The Origins of the White Negroni Recipe
The White Negroni was first created by Wayne Collins in an attempt to make a Negroni with all french ingredients, leading him to use Lillet Blanc and Suze in place of the standard Campari and Sweet Vermouth.
Since there are several different options in the same categories as Lillet Blanc and Suze, the drink has taken on many variations.
The first version I tasted used Salers and Dolin Blanc vermouth and I think that might be my favorite way, although I don't think I have ever had a Negroni variation I didn't like.
Staying true to the original goal of the drink, the ingredients I use are french so maybe Wayne would still be okay with it. But I doubt he minds all the different versions seeign as he's created a sort of modern classic.
White Negroni Ingredients:
- A sweet white vermouth OR Lillet Blanc
- Any clear bitter liquor
And within those three categories there are countless combinations you could use.
My favorite mixing gin is Citadelle which is also french so that is worth a few bonus points. But go ahead and use whatever gin you have on hand, they can all make a good quality Negroni.
All versions of the drink use gin as the base spirit, then either Lillet Blanc or Blanc/Bianco Vermouth, and then the bitter component is where things get a little wild.
The White Negroni is one of those cocktails where every recipe you see seems to be just a little bit different. But in general, the result is light and less complex than its’ red older brother, with a more clean and refreshing vibe to it.
Choosing the vermouth
Dolin Blanc is the white vermouth of choice at my home bar, but any “blanc” or “bianco” vermouth will work just fine. White vermouth is different from the more common dry vermouth and you can't really just switch out the two.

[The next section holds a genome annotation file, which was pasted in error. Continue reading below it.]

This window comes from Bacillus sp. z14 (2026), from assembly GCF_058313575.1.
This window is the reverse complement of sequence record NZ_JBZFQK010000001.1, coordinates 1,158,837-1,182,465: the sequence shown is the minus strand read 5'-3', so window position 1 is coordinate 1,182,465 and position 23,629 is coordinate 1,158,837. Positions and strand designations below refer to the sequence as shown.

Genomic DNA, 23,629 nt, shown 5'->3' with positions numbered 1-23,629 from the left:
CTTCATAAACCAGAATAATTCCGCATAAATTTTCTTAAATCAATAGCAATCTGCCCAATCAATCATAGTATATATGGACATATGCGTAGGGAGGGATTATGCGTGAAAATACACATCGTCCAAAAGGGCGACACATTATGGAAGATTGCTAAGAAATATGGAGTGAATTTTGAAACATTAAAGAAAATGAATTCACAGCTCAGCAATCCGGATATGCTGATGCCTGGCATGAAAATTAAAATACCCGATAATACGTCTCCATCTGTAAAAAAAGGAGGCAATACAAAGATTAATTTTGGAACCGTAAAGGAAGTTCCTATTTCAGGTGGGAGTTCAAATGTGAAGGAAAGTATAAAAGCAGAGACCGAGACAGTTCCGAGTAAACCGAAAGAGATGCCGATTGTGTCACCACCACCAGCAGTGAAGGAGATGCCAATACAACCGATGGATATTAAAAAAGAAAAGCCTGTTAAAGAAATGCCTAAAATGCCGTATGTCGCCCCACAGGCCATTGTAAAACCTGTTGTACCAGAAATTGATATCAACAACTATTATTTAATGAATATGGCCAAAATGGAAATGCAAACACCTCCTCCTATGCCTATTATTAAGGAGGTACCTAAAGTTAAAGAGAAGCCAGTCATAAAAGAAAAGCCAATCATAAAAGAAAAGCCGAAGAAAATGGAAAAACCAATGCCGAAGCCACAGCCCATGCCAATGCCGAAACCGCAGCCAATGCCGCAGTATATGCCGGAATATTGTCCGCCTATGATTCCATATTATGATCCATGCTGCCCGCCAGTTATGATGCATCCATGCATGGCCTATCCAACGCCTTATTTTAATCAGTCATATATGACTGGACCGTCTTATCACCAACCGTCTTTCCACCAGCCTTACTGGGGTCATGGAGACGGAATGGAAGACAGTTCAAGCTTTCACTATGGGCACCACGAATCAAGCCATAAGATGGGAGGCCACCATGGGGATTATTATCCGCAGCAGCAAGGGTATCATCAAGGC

Blanc or Bianco is much sweeter than a dry vermouth, and you need that sweetness to balance out the bitter from the gentiane liqueur.
You can also use Lillet Blanc in place of the vermouth, like the original recipe.
Lillet Blanc is often substituted out in recipes that were created before the Lillet Blanc recipe became much sweeter, but you won't want to do that here. This cocktail was created in 2001 way after Lillet became sweeter, and the balance of the drink depends on that sweetness.
So if you choose to go the Lillet route keep in mind that you probably won't want to use any of the common Lillet Blanc substitutes you will find as they are usually based on the more bitter herbal flavor that it used to have.
And then the Campari substitue
There are lots of different lightly colored aperitifs such as: Suze, Cocchi Americano, Salers, Luxardo Bitter and plenty of smaller brands that you could use in your White Negroni.
Based on the bitter component you choose the ratio of the ingredients will have to be a little different to get everything to balance out nicely, which is why there are so many different recipes.
The Salers liqueur that I use is a french aperitif made with gentiane root which gives it quite bitter kick with an intensely green herbal flavor. It is claimed to be the oldest gentiane liqueur from the Massif Central staying true to its original recipe since 1885.
Please try different recipes with whatever bitter you have on hand!
Then your last decision is the garnish.
I have seen different versions of this drink garnished with either lemon, orange or grapefruit peel, which will each add a different element to your White Negroni.
Using orange sort of makes your brain think "oh yeah that's a Negroni", but using lemon or grapefruit peel also makes for a nice drink that comes off a little more bright and bitter, let me know how you like it!
White Negroni Recipe
- 1 1/4 oz Gin
- 3/4 oz Blanc Vermouth
- 3/4 oz Salers Aperitif
- 1 piece Citrus Peel
- Add the liquid ingredients to a mixing glass.
- Add ice and stir until desired chill and dilution is reached (about 20-25 seconds).
- Strain into a chilled cocktail glass or a rocks glass with ice.
- Express the oils of the citrus zest you want over your drink.
Share The White Negroni!
Some useful links:
Remember that you can really mix and match the ingredients you use here. You cal also totally adjust the ratios of the ingredients to get something you like (it might be different based on what you use).